July Koala of the Month is Bermborok!! Bermborok is the Watharurong* word for sister, and is probably the origin of the name ‘Beremboke’ – the town in the Brisbane Ranges where Roger’s mum and dad lived, and our good friend Marilyn Blankley runs a wildlife shelter.
Koala Researcher Melinda King, a member of the Wathaurong Aboriginal Community, suggested the name for her. We like to promote the use of the original languages of Australia, and this is a great way of remembering them.
Bermborok is a beautiful little lady living just near Koala Clancy. This month we’ll tell you a bit about her.
We first met July koala of the month Bermborok in December 2012. At first it was hard to get a decent photograph – this one was the best we could manage. Why? Like a lot of unhabituated wild koalas, she was nervous. She would hide in the leaves at the very top of the tree.
If koalas have had no experience of humans they see us as a danger. So we are patient – we stay quiet, move little and stay well back from the tree. See our Koala Rules to learn how to do it. It works! In the next photo we’ll show you how relaxed Bermborok has become.
Now, 2.5 years after first meeting Bermborok, she is relaxed enough to look at us with curiosity. She no longer bolts for the top of the tree each time she hears us coming, she no longer feels she has to hide her lovely face in the leaves.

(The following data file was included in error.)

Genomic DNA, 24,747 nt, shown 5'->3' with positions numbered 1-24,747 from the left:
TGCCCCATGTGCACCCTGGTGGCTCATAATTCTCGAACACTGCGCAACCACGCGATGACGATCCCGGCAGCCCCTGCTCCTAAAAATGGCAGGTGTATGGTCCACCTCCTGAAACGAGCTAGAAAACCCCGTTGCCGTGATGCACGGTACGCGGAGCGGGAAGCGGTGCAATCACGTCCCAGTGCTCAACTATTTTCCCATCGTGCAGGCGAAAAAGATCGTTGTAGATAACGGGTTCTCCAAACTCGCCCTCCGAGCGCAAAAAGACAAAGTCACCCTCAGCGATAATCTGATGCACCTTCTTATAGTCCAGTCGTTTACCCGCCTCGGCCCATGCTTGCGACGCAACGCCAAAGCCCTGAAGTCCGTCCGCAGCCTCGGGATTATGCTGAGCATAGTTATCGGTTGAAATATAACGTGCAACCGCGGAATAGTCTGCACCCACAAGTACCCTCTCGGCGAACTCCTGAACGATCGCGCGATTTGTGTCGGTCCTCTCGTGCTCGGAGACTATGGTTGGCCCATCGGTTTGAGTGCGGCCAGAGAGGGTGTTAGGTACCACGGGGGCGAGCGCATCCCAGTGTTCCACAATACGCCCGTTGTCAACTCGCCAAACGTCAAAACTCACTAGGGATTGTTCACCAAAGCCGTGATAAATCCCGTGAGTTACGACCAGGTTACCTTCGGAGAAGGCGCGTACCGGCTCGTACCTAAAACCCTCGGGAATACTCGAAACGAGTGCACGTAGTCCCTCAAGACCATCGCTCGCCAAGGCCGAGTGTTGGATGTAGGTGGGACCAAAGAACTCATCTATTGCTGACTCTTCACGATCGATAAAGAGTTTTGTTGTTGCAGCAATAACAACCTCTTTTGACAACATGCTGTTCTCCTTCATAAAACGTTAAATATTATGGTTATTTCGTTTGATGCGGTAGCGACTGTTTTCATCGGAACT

This is our reward for being gentle and patient with her. We feel better knowing she isn’t terrified. It also makes her easier to find! Nervous koalas can avoid people by hiding themselves in thick foliage when they hear you coming. So there’s another reason to be quiet, and stay well back from wild koalas – next time you visit you might be rewarded!
July koala of the month Bermborok has a chubby little face – can you see it? This suggests to us that she is quite young, perhaps just 4 or 5 years old.
Koalas age like we do – they start off with round “puppy fat” faces and over time become more angular. Its not a totally reliable method of aging a wild koala, but its the best we can do non-intrusively!
Learn more about our Wild Koala Research Project: http://www.echidnawalkabout.com.au/wildliferesearch
*Wathaurong is the language of the Aboriginal People of Geelong, Little River and the You Yangs.